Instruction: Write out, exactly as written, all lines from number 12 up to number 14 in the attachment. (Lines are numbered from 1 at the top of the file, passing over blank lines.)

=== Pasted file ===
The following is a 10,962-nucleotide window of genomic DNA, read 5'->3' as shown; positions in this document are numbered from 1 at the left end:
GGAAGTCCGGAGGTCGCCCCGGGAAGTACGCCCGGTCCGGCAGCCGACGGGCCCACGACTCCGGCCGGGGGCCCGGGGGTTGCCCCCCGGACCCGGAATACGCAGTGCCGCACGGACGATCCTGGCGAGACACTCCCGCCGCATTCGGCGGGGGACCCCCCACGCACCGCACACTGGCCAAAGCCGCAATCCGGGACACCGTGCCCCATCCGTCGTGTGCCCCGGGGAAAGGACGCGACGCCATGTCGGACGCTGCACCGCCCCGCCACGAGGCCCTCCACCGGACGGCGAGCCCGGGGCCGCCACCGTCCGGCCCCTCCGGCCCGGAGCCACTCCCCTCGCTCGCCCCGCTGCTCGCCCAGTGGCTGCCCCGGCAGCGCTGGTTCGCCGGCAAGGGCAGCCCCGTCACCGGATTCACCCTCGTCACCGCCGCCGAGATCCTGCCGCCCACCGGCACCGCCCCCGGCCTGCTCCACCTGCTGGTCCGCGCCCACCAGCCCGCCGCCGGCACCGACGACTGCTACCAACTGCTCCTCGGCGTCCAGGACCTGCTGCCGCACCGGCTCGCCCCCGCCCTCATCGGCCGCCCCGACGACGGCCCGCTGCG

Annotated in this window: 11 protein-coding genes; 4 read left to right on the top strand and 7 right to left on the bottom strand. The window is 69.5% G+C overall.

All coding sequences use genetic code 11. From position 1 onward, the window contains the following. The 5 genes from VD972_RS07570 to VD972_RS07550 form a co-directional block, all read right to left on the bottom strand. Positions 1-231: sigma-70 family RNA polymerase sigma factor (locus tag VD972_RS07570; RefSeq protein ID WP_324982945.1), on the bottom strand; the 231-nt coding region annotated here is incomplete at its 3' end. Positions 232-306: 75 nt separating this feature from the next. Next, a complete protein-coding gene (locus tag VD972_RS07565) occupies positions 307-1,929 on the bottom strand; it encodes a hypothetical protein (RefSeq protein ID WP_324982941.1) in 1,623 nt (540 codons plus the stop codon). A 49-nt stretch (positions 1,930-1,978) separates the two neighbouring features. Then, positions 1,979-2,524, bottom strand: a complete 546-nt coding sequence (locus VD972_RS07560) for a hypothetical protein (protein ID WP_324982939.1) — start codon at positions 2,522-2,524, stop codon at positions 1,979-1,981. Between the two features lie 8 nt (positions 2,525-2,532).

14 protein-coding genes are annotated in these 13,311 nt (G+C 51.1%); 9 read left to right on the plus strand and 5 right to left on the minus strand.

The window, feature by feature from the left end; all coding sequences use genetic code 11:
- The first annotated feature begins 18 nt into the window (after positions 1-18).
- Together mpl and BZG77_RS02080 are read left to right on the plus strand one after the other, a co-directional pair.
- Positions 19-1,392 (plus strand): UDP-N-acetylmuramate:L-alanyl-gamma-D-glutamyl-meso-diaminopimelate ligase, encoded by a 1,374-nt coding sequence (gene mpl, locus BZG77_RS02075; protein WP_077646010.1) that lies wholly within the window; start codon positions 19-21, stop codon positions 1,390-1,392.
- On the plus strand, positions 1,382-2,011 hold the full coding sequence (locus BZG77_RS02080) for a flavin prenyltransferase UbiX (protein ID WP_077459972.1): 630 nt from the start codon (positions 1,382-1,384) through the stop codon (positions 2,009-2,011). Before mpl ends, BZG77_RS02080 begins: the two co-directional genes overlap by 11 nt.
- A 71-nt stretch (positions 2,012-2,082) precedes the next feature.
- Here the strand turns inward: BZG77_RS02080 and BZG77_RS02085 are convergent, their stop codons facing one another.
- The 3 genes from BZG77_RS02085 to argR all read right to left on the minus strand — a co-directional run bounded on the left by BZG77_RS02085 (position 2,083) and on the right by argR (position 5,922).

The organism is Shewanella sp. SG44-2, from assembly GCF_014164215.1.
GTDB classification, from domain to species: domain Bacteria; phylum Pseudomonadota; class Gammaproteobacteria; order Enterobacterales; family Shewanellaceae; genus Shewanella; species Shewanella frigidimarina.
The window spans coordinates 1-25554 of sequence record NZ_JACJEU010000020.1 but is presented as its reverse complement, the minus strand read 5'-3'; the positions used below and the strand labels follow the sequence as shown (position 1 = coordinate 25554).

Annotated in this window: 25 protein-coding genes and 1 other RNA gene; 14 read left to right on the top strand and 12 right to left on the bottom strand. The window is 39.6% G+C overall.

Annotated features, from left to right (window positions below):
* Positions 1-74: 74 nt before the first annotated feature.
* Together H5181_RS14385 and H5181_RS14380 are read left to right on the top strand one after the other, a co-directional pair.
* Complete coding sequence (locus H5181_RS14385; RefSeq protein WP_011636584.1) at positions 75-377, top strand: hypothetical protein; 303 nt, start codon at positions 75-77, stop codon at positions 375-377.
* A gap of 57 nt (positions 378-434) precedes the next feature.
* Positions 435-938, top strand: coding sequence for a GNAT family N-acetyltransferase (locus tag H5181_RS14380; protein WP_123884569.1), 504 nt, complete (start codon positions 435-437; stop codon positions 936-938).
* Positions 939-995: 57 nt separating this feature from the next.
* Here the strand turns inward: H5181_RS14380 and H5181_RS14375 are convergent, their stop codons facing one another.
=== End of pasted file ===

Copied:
- Here the strand turns inward: BZG77_RS02080 and BZG77_RS02085 are convergent, their stop codons facing one another.
- The 3 genes from BZG77_RS02085 to argR all read right to left on the minus strand — a co-directional run bounded on the left by BZG77_RS02085 (position 2,083) and on the right by argR (position 5,922).

The organism is Shewanella sp. SG44-2, from assembly GCF_014164215.1.